How weird is this: Jesus goes to a religious centre, encounters a man with an unclean spirit, and exorcises him. And all the people say, “Wow! What a teacher!” Throughout the Gospel of Mark, as Jesus sends away many unclean and demonic spirits, the people keep calling him ‘Teacher’. And his tour culminates in the cleansing of the temple: and “the whole crowd was spellbound by his teaching!”—except, of course, those who sought to kill him. I’m guessing by now the teachers here are mentally raising their eyebrows. Perform an exorcism at Warrnambool College, and you’ll have all the people running away screaming; they won’t be praising the teacher. So what’s going on here?
First, we need to be aware of a pattern in the Gospel of Mark, which is sometimes called a ‘Markan sandwich’. The writer places similar events, like slices of bread, around another event or episode: and this tells you that they’re related. To understand this story, we need to look at a pile of sandwiches.
In the first sandwich, Jesus encounters a man with an unclean spirit. Just before that, in a bit we didn’t hear, Jesus was baptised and filled with the Holy Spirit. So you have a story of Holy Spirit, or good spirit, and unclean spirit, or bad spirit, sandwiched around the calling of the first disciples. If you notice this, you might think: hmmm … following Jesus seems to mean being squished between good and bad spirit. And this is exactly right: for the Gospel of Mark is a story of the power struggle between the Holy Spirit and all those things which possess people: money, status, purity, violence, fear, and other things. Again and again in the Gospel, Jesus’ Holy Spirit drives out unclean or demonic spirits, and heals people.
The second sandwich is that the people were amazed at his teaching with authority: this idea comes up twice, once before and once after he drives out the unclean spirit. And so again, you might notice this, and you might think: hmmm, Jesus’ teaching has authority because it drives out unclean spirits. And if you know anything about unclean or demonic spirits, you realise that his work changes lives, bringing restoration, healing, and freedom. For in those days a person with an unclean spirit was not allowed to participate in the ordinary things of life; they were considered contagious, and to be avoided. But Jesus shows a different way. He doesn’t avoid the person with the unclean spirit. Instead, he engages with the spirit and sends it away, which heals the afflicted person and allows them to be reintegrated into normal life; and it must be this which gives his teaching authority.
However, it also leads to conflict, and this conflict is the meat of the third sandwich. For tonight’s story happens in a sacred space and time: in a synagogue, on the Sabbath; and it occurs near the beginning of the Gospel of Mark. Near the end of the Gospel of Mark, we find Jesus again in a sacred space, as he cleanses the temple. The first cleansing ignites his opposition; the second leads directly to his death. So that’s the big sandwich of Mark: Jesus goes to religious places, and purges them of unclean spirits or demonic powers: and the authorities react with violence. In between he travels all over the place, from Jewish town to Gentile town and back again; and as he does so he heals, touches, reaches out to, and eats with all the wrong people: sinners, traitors, sex workers, foreigners, people with disabilities, people with mental illnesses, poor people. Ordinary people, who are kept on society’s margins. So you might notice this great big sandwich, and you might wonder: What is it about sacred spaces and people on the margins? Why is Jesus driving unclean and demonic spirits out of religious institutions, and eating with people we mostly avoid?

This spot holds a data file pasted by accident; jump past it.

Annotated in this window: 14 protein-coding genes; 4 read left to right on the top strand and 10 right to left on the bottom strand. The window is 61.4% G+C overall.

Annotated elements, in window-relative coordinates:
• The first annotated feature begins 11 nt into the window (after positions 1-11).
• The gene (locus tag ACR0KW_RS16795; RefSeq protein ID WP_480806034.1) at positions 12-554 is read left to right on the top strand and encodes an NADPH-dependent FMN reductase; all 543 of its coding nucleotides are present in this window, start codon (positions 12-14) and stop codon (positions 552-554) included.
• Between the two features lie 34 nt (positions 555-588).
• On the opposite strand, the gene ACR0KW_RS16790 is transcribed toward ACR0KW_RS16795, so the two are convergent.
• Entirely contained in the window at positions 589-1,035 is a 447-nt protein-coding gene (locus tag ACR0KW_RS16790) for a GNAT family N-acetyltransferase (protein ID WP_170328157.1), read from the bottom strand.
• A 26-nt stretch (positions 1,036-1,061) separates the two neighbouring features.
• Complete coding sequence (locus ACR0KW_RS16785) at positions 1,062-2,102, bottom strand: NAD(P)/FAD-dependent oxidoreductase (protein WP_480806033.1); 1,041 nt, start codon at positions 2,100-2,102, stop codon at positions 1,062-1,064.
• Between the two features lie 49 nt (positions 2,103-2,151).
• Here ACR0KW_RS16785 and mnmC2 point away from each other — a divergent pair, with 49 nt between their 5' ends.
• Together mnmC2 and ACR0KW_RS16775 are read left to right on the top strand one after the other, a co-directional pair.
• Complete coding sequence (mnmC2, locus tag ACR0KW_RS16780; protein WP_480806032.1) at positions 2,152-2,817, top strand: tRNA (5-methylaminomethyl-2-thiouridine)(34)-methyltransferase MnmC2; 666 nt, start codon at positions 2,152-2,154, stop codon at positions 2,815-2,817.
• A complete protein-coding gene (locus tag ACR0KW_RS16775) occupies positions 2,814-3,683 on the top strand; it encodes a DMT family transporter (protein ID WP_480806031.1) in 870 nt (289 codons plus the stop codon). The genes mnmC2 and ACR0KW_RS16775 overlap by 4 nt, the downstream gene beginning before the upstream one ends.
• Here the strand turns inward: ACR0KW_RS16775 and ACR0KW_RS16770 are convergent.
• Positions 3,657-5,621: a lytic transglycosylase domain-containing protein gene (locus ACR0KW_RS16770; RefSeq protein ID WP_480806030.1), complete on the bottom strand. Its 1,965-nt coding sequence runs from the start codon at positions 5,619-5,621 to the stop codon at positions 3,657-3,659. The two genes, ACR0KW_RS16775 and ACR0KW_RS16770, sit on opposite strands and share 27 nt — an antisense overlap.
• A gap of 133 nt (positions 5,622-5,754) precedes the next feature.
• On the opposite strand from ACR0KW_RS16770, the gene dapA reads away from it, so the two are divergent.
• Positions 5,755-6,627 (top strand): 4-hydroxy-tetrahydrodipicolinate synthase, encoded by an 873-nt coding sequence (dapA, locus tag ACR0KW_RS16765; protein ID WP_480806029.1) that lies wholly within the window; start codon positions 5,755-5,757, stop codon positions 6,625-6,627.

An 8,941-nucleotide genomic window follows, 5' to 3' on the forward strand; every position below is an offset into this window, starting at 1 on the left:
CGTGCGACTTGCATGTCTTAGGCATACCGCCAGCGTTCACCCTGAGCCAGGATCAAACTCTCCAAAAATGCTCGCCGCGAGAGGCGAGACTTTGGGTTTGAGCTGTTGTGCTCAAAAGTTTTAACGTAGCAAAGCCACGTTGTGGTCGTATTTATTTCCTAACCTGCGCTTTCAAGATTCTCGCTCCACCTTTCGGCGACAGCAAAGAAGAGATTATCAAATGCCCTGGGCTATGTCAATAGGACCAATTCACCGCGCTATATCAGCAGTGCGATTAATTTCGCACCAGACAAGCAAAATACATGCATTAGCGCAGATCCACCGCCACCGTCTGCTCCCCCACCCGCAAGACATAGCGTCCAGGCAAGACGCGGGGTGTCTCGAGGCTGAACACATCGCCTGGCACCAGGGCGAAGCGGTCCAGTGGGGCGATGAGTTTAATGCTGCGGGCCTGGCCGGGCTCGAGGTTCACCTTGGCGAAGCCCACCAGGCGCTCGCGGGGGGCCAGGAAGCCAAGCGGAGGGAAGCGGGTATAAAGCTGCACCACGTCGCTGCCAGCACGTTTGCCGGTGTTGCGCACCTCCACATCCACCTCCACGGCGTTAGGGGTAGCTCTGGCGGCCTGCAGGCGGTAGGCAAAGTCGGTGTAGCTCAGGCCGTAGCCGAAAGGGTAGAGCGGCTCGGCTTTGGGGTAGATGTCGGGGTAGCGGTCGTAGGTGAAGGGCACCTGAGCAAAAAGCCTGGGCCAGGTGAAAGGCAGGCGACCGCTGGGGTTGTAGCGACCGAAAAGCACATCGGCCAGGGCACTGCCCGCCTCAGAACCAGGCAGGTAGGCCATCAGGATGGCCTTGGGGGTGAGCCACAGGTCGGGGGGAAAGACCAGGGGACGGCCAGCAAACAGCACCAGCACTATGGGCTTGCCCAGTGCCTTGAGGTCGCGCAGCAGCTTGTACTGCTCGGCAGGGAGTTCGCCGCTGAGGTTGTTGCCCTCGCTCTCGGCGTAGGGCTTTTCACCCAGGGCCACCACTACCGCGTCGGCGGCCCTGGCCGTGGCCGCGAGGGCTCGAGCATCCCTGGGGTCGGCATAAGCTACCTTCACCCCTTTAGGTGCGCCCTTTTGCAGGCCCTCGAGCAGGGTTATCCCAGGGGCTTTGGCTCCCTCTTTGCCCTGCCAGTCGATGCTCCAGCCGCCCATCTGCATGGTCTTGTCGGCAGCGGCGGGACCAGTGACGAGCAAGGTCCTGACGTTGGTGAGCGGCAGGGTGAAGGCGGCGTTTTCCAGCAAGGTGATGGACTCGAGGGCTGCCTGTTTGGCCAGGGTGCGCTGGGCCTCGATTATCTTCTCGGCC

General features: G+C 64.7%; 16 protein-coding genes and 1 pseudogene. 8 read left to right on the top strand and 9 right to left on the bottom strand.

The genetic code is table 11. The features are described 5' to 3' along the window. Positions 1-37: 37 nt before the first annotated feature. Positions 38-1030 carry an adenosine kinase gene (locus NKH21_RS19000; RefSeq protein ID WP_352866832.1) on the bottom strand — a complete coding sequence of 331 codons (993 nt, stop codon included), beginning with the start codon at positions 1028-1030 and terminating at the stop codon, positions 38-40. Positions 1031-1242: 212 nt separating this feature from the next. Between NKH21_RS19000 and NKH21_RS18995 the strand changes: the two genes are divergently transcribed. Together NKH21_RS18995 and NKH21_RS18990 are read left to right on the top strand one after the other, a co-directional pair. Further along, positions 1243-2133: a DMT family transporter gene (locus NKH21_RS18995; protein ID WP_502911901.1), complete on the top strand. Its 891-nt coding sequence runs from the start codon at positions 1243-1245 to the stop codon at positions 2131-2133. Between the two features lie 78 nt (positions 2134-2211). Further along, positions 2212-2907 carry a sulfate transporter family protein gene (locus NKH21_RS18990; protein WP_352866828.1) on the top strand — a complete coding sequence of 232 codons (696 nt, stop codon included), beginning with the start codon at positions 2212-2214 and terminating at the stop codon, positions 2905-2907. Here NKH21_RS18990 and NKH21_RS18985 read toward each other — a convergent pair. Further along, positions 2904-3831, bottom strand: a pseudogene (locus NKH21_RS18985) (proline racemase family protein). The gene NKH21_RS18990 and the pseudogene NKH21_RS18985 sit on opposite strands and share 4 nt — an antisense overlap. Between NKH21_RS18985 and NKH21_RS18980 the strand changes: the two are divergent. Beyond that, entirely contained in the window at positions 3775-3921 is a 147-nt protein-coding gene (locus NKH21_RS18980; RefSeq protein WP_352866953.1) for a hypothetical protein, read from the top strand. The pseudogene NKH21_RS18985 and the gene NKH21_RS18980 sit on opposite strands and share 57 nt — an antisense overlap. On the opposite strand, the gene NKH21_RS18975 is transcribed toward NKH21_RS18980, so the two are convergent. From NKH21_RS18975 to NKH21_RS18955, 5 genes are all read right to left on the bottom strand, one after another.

Well, throughout history religious institutions—temples, synagogues, mosques, and churches—have decided who’s in and who’s out. They have gathered power and wealth to themselves by exerting social control; they have fostered social division; and they have given birth to great violence, based on rigid and tightly-boundaried ideas of holiness. We see this all through history, and all over the world; and this social control has been profoundly damaging, if not deadly, for many, many people.
Here in Australia, colonial Christianity justified the persecution, scattering, and enslavement of those adhering to indigenous spiritualities; while white religious wars focussed on discrimination in employment and trade, and rock-throwing and other scuffles between Catholics and Protestants. And for all of us, the social marginalisation has been acute. Within the churches, people who ask difficult questions or wrestle with doubt are often sidelined and asked to leave. People with disabilities or mental illnesses, particularly those who are perceived to disrupt the service, are also often shown the door. So, too, the poor, who cannot scrub up nice and meet the purity requirements or Sunday dress codes. People forced into sex work are definitely out. The behaviour of children makes make many adults uncomfortable, so children are out, too, or at least kept away from the main worship service. People with diverse gender and sexual identities tend to be out if they’re out, so to speak; and, in many places, women, indigenous people, and LGBTQ+ people who are called to pastoral leadership do not have their call affirmed. Even outside the church, most religious and social power continues to be held by white middle class men who preach a violent, patriarchal, heteronormative, pseudo-Christian ideal, and who push anyone who doesn’t conform to their norms to marginal social status. Quite frankly, the quicker Christendom collapses, with its interlinking of religion and power, the better.